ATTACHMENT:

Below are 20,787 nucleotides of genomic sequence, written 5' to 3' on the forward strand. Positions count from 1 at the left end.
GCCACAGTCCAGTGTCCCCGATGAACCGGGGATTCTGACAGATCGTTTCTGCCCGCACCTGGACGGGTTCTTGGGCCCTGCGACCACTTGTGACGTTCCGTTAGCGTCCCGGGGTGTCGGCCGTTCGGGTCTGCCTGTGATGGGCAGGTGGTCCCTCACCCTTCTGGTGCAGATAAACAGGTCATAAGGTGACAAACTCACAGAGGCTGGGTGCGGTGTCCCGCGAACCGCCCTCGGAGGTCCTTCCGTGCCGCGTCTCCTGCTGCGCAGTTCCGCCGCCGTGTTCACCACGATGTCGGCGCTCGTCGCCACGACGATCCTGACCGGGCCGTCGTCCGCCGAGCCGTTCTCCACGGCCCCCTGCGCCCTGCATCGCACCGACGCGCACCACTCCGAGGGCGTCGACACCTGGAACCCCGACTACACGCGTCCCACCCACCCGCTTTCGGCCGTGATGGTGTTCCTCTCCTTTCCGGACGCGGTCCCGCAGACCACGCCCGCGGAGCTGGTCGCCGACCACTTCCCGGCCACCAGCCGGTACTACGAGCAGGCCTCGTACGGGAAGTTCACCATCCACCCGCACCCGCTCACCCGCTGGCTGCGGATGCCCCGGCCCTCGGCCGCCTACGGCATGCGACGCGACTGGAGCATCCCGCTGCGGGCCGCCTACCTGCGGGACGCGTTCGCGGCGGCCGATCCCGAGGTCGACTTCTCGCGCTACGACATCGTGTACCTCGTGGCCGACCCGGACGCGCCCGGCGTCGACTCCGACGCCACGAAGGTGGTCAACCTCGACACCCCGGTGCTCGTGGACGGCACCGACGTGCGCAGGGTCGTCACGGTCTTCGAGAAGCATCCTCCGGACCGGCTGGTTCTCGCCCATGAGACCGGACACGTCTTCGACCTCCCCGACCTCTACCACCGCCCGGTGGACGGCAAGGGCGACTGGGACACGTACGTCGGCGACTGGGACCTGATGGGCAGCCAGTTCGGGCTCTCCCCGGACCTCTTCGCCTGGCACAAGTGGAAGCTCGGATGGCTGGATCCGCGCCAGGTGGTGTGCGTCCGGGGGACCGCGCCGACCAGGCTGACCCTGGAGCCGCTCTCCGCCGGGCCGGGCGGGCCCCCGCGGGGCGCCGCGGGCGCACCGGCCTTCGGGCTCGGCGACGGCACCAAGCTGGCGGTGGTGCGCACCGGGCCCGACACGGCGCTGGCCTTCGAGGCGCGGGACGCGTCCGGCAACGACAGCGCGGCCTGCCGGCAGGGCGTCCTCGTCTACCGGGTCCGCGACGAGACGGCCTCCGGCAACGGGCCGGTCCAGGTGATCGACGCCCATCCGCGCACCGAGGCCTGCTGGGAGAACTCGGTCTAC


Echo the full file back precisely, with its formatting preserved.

Below are 20,787 nucleotides of genomic sequence, written 5' to 3' on the forward strand. Positions count from 1 at the left end.
GCCACAGTCCAGTGTCCCCGATGAACCGGGGATTCTGACAGATCGTTTCTGCCCGCACCTGGACGGGTTCTTGGGCCCTGCGACCACTTGTGACGTTCCGTTAGCGTCCCGGGGTGTCGGCCGTTCGGGTCTGCCTGTGATGGGCAGGTGGTCCCTCACCCTTCTGGTGCAGATAAACAGGTCATAAGGTGACAAACTCACAGAGGCTGGGTGCGGTGTCCCGCGAACCGCCCTCGGAGGTCCTTCCGTGCCGCGTCTCCTGCTGCGCAGTTCCGCCGCCGTGTTCACCACGATGTCGGCGCTCGTCGCCACGACGATCCTGACCGGGCCGTCGTCCGCCGAGCCGTTCTCCACGGCCCCCTGCGCCCTGCATCGCACCGACGCGCACCACTCCGAGGGCGTCGACACCTGGAACCCCGACTACACGCGTCCCACCCACCCGCTTTCGGCCGTGATGGTGTTCCTCTCCTTTCCGGACGCGGTCCCGCAGACCACGCCCGCGGAGCTGGTCGCCGACCACTTCCCGGCCACCAGCCGGTACTACGAGCAGGCCTCGTACGGGAAGTTCACCATCCACCCGCACCCGCTCACCCGCTGGCTGCGGATGCCCCGGCCCTCGGCCGCCTACGGCATGCGACGCGACTGGAGCATCCCGCTGCGGGCCGCCTACCTGCGGGACGCGTTCGCGGCGGCCGATCCCGAGGTCGACTTCTCGCGCTACGACATCGTGTACCTCGTGGCCGACCCGGACGCGCCCGGCGTCGACTCCGACGCCACGAAGGTGGTCAACCTCGACACCCCGGTGCTCGTGGACGGCACCGACGTGCGCAGGGTCGTCACGGTCTTCGAGAAGCATCCTCCGGACCGGCTGGTTCTCGCCCATGAGACCGGACACGTCTTCGACCTCCCCGACCTCTACCACCGCCCGGTGGACGGCAAGGGCGACTGGGACACGTACGTCGGCGACTGGGACCTGATGGGCAGCCAGTTCGGGCTCTCCCCGGACCTCTTCGCCTGGCACAAGTGGAAGCTCGGATGGCTGGATCCGCGCCAGGTGGTGTGCGTCCGGGGGACCGCGCCGACCAGGCTGACCCTGGAGCCGCTCTCCGCCGGGCCGGGCGGGCCCCCGCGGGGCGCCGCGGGCGCACCGGCCTTCGGGCTCGGCGACGGCACCAAGCTGGCGGTGGTGCGCACCGGGCCCGACACGGCGCTGGCCTTCGAGGCGCGGGACGCGTCCGGCAACGACAGCGCGGCCTGCCGGCAGGGCGTCCTCGTCTACCGGGTCCGCGACGAGACGGCCTCCGGCAACGGGCCGGTCCAGGTGATCGACGCCCATCCGCGCACCGAGGCCTGCTGGGAGAACTCGGTCTAC